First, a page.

One Size Doesn't Fit All

08 May 2013

It all begins with data. When you slice and dice the numbers, African Americans with diabetes in Wisconsin are four times more likely than Caucasians with diabetes to have an amputation, according to 2010 Dartmouth Atlas data. The Wisconsin Collaborative for Healthcare Quality (WCHQ), leader of the Aligning Forces for Quality initiative in Wisconsin, is using a multi-pronged intervention approach to reduce racial disparities in care.

WCHQ is working toward a change in the culture of care to create a sustainable model. The Equity Improvement Initiative seeks to end disparities in care. Said Cindy Schlough, director of strategic partnerships with WCHQ, “This work is exciting because it does have the potential to have a long-lasting impact. People are getting ongoing support, and it’s giving them hope about successfully managing their chronic conditions.”

This work is exciting because it does have the potential to have a long-lasting impact.

WCHQ has partnered with Wheaton Franciscan Healthcare, a non-profit integrated health care system in Wisconsin, to identify and remove barriers to diabetes management. The whole process has been grounded firmly in data analysis; Wheaton Franciscan stratified its data by race, ethnicity, and language preference as part of its involvement with the Equity Improvement Initiative. This helped reveal areas for improvement, such as diabetes management in the African American population.

Why weren’t patient needs being met? Said Schlough, “The one-size fits all approach doesn’t fit every population. We need to meet patients where they are.” Disparities in care aren’t simply the result of one factor, like language preference.

Attitudes toward chronic disease management have real implications for what type of chronic disease interventions will succeed.

Wheaton Franciscan Healthcare conducted a series of focus groups with patients to identify barriers to self-management, attitudes about diabetes, and care needs. The focus groups demonstrated that, most of all, patients wanted recognition of the challenges they faced. Many patients also expected they would get diabetes at some point in their lives; they accepted its inevitability. Attitudes toward chronic disease management have real implications for what type of chronic disease interventions will succeed.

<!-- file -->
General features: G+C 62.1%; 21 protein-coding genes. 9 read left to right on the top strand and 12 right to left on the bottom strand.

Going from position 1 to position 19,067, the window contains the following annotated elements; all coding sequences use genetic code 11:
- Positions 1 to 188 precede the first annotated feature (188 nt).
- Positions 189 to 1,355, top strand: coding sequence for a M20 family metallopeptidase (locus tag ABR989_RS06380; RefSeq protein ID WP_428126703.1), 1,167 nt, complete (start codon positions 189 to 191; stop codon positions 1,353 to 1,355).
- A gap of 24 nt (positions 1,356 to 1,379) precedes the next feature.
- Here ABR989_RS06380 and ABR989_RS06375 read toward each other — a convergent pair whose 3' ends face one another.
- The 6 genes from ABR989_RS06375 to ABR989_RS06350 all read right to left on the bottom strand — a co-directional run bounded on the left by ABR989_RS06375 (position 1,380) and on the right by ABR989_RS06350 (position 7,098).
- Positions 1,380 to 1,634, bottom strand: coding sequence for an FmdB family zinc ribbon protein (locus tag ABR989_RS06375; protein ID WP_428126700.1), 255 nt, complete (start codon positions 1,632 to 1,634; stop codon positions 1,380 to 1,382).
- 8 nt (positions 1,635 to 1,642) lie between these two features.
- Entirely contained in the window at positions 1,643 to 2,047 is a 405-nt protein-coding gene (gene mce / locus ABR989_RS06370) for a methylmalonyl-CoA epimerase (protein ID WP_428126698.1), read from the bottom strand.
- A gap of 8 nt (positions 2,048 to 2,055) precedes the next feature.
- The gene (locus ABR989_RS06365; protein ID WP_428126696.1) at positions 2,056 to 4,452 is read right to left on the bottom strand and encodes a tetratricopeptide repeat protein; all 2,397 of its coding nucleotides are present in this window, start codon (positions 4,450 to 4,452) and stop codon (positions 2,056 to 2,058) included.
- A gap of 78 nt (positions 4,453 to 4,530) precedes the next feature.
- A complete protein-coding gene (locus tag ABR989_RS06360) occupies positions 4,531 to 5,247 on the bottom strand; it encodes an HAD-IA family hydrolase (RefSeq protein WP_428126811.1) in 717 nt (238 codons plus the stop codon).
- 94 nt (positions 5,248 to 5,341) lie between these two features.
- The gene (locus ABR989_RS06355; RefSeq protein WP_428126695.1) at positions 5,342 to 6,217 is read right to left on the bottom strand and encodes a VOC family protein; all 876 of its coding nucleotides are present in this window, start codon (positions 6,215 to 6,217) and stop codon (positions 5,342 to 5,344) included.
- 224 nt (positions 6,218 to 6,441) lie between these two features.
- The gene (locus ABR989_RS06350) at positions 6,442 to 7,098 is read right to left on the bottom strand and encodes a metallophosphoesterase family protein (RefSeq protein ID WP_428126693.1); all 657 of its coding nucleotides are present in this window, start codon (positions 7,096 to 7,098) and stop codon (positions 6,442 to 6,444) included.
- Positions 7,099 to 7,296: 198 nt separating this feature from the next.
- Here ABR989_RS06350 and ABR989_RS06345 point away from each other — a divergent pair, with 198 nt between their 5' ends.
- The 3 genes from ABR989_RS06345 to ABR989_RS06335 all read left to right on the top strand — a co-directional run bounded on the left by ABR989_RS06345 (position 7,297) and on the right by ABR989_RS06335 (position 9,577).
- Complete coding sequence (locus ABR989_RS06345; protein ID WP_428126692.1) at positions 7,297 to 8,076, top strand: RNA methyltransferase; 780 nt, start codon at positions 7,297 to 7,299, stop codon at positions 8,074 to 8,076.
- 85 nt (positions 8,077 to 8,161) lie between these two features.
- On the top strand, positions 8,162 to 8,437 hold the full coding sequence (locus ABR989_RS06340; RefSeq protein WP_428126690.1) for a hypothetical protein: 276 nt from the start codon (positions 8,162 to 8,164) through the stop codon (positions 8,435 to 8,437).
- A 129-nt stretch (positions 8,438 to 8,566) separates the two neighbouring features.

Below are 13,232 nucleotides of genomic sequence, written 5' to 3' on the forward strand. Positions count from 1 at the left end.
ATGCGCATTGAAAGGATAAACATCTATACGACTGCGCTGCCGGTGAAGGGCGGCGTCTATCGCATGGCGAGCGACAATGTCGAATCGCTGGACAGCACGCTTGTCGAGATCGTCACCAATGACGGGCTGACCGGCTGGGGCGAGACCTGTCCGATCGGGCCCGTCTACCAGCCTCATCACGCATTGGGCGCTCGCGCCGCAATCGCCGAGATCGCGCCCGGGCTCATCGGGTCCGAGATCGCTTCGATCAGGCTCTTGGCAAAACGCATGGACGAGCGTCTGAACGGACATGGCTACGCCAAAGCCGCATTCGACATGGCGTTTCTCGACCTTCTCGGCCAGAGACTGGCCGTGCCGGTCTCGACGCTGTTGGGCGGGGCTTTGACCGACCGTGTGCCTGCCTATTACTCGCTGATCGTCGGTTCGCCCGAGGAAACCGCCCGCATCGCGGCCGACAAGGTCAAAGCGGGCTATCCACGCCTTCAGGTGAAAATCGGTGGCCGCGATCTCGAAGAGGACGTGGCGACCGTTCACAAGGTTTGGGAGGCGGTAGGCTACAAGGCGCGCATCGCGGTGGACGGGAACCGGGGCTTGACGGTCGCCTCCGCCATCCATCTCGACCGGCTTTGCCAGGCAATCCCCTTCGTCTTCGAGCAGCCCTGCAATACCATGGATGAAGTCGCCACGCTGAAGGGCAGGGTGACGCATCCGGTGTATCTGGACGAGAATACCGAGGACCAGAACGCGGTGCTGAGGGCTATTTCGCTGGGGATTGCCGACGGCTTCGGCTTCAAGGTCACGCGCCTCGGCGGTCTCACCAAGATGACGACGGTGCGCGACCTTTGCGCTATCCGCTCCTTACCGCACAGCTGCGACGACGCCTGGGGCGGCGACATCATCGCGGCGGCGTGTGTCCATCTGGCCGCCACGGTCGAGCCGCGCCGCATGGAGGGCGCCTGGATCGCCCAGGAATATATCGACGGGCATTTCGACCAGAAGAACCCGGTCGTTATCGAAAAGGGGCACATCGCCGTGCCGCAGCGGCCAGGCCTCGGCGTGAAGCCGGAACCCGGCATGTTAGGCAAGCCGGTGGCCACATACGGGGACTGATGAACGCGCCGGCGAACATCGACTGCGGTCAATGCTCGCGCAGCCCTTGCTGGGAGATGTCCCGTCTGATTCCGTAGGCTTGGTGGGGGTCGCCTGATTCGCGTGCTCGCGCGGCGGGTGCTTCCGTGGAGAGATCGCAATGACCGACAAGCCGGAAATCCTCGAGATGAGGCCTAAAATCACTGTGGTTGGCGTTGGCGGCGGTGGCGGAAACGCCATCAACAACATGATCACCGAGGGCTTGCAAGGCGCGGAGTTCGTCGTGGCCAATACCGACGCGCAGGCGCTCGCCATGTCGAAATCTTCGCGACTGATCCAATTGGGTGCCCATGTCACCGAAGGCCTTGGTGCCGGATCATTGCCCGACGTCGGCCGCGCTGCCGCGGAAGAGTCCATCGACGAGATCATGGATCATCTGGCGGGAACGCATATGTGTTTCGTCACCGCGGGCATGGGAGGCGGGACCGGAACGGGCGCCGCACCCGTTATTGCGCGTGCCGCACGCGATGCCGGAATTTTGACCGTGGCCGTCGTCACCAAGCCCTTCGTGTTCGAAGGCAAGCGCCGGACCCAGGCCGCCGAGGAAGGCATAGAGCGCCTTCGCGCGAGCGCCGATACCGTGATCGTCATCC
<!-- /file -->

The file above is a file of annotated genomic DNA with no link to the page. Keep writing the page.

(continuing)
The focus groups also revealed the benefits of peer-to-peer support for at-risk patients. Said one focus group member, “Being around others is motivating. People can give each other ideas.”

The focus groups led Wheaton Franciscan to develop an innovative intervention program. First, it is implementing the community health worker model. Community health workers help connect patients to community resources for education and support based on each patient’s unique needs. They also act as liaisons between patients and their providers.

“Community health workers are a trusted part of the whole care team,” said Rosha Hamilton, director of community and patient health education with Wheaton Franciscan Healthcare. “Patients feel comfortable opening up to them about their needs.”

Additionally, a series of education sessions and weekly support group meetings help patients discuss best practices and lessons learned. Patients wanted a care team in one place to help deal with the complexities of managing diabetes. A nutritionist helps patients eat to manage their diabetes. Other sessions focus on how to get more exercise and cook differently at home. “Patients have said, ‘We know we’re supposed to eat differently, but how?’ ” said Hamilton. “The support group gives them the tools.”

Wheaton Franciscan is tracking outcome data for participating diabetes patients to measure the effectiveness of the new intervention program. A baseline was established at the beginning of the program for several key indicators of diabetes care, which will be compared to measurements taken at program completion.

The Equity Improvement Initiative has the potential to be replicated in other disease populations as well, beginning with a thorough examination of data. “In the future, we want all our data to be stratified by race, ethnicity, and language to make sure that there’s equity in all health care—that it’s not just one group improving while another gets worse,” said Leslie Galloway Sherard, director of diversity and inclusion programs with Wheaton Franciscan Healthcare.

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